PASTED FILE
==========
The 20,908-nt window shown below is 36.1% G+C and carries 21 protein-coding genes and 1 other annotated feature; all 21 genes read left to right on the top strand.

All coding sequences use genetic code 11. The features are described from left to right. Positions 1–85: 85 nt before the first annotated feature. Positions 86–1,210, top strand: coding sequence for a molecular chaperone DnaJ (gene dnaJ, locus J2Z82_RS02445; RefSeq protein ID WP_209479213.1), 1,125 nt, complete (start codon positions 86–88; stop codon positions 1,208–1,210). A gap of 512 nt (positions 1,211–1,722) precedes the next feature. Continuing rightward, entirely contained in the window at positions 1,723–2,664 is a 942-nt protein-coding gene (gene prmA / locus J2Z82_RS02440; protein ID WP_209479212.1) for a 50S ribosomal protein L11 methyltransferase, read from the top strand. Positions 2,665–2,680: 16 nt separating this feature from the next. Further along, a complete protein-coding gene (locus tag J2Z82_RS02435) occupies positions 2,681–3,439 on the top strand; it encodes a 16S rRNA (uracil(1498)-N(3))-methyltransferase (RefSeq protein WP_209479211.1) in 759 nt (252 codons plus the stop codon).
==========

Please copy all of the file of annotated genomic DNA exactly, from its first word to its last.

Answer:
The 20,908-nt window shown below is 36.1% G+C and carries 21 protein-coding genes and 1 other annotated feature; all 21 genes read left to right on the top strand.

All coding sequences use genetic code 11. The features are described from left to right. Positions 1–85: 85 nt before the first annotated feature. Positions 86–1,210, top strand: coding sequence for a molecular chaperone DnaJ (gene dnaJ, locus J2Z82_RS02445; RefSeq protein ID WP_209479213.1), 1,125 nt, complete (start codon positions 86–88; stop codon positions 1,208–1,210). A gap of 512 nt (positions 1,211–1,722) precedes the next feature. Continuing rightward, entirely contained in the window at positions 1,723–2,664 is a 942-nt protein-coding gene (gene prmA / locus J2Z82_RS02440; protein ID WP_209479212.1) for a 50S ribosomal protein L11 methyltransferase, read from the top strand. Positions 2,665–2,680: 16 nt separating this feature from the next. Further along, a complete protein-coding gene (locus tag J2Z82_RS02435) occupies positions 2,681–3,439 on the top strand; it encodes a 16S rRNA (uracil(1498)-N(3))-methyltransferase (RefSeq protein WP_209479211.1) in 759 nt (252 codons plus the stop codon).